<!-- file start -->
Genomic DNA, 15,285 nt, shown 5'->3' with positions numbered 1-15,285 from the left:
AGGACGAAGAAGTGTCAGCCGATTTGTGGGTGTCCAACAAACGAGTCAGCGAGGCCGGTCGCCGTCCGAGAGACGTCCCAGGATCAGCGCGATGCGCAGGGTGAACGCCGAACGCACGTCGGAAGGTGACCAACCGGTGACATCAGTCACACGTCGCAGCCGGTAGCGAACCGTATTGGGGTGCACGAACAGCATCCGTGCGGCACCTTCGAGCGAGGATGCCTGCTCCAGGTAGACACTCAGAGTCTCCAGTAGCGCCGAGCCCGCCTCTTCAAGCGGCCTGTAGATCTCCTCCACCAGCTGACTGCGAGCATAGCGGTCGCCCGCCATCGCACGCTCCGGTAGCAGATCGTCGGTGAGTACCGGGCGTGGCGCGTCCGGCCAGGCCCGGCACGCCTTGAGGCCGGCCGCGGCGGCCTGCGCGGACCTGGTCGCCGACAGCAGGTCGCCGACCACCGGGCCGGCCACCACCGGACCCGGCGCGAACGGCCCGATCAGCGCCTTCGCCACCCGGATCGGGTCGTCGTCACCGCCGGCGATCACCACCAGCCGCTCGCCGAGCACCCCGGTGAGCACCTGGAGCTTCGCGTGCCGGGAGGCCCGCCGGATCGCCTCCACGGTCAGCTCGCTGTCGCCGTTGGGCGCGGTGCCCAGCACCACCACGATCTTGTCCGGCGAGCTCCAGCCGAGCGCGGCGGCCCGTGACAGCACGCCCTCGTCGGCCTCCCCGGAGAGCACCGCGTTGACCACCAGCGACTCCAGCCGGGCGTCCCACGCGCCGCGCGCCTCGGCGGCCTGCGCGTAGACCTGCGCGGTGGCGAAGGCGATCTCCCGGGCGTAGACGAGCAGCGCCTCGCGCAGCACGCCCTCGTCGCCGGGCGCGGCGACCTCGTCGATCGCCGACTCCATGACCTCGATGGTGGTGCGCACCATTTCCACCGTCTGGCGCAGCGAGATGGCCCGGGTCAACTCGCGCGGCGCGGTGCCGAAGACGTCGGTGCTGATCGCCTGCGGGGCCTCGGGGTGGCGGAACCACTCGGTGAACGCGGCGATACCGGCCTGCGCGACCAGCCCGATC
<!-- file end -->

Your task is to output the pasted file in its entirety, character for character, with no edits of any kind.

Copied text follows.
Genomic DNA, 15,285 nt, shown 5'->3' with positions numbered 1-15,285 from the left:
AGGACGAAGAAGTGTCAGCCGATTTGTGGGTGTCCAACAAACGAGTCAGCGAGGCCGGTCGCCGTCCGAGAGACGTCCCAGGATCAGCGCGATGCGCAGGGTGAACGCCGAACGCACGTCGGAAGGTGACCAACCGGTGACATCAGTCACACGTCGCAGCCGGTAGCGAACCGTATTGGGGTGCACGAACAGCATCCGTGCGGCACCTTCGAGCGAGGATGCCTGCTCCAGGTAGACACTCAGAGTCTCCAGTAGCGCCGAGCCCGCCTCTTCAAGCGGCCTGTAGATCTCCTCCACCAGCTGACTGCGAGCATAGCGGTCGCCCGCCATCGCACGCTCCGGTAGCAGATCGTCGGTGAGTACCGGGCGTGGCGCGTCCGGCCAGGCCCGGCACGCCTTGAGGCCGGCCGCGGCGGCCTGCGCGGACCTGGTCGCCGACAGCAGGTCGCCGACCACCGGGCCGGCCACCACCGGACCCGGCGCGAACGGCCCGATCAGCGCCTTCGCCACCCGGATCGGGTCGTCGTCACCGCCGGCGATCACCACCAGCCGCTCGCCGAGCACCCCGGTGAGCACCTGGAGCTTCGCGTGCCGGGAGGCCCGCCGGATCGCCTCCACGGTCAGCTCGCTGTCGCCGTTGGGCGCGGTGCCCAGCACCACCACGATCTTGTCCGGCGAGCTCCAGCCGAGCGCGGCGGCCCGTGACAGCACGCCCTCGTCGGCCTCCCCGGAGAGCACCGCGTTGACCACCAGCGACTCCAGCCGGGCGTCCCACGCGCCGCGCGCCTCGGCGGCCTGCGCGTAGACCTGCGCGGTGGCGAAGGCGATCTCCCGGGCGTAGACGAGCAGCGCCTCGCGCAGCACGCCCTCGTCGCCGGGCGCGGCGACCTCGTCGATCGCCGACTCCATGACCTCGATGGTGGTGCGCACCATTTCCACCGTCTGGCGCAGCGAGATGGCCCGGGTCAACTCGCGCGGCGCGGTGCCGAAGACGTCGGTGCTGATCGCCTGCGGGGCCTCGGGGTGGCGGAACCACTCGGTGAACGCGGCGATACCGGCCTGCGCGACCAGCCCGATC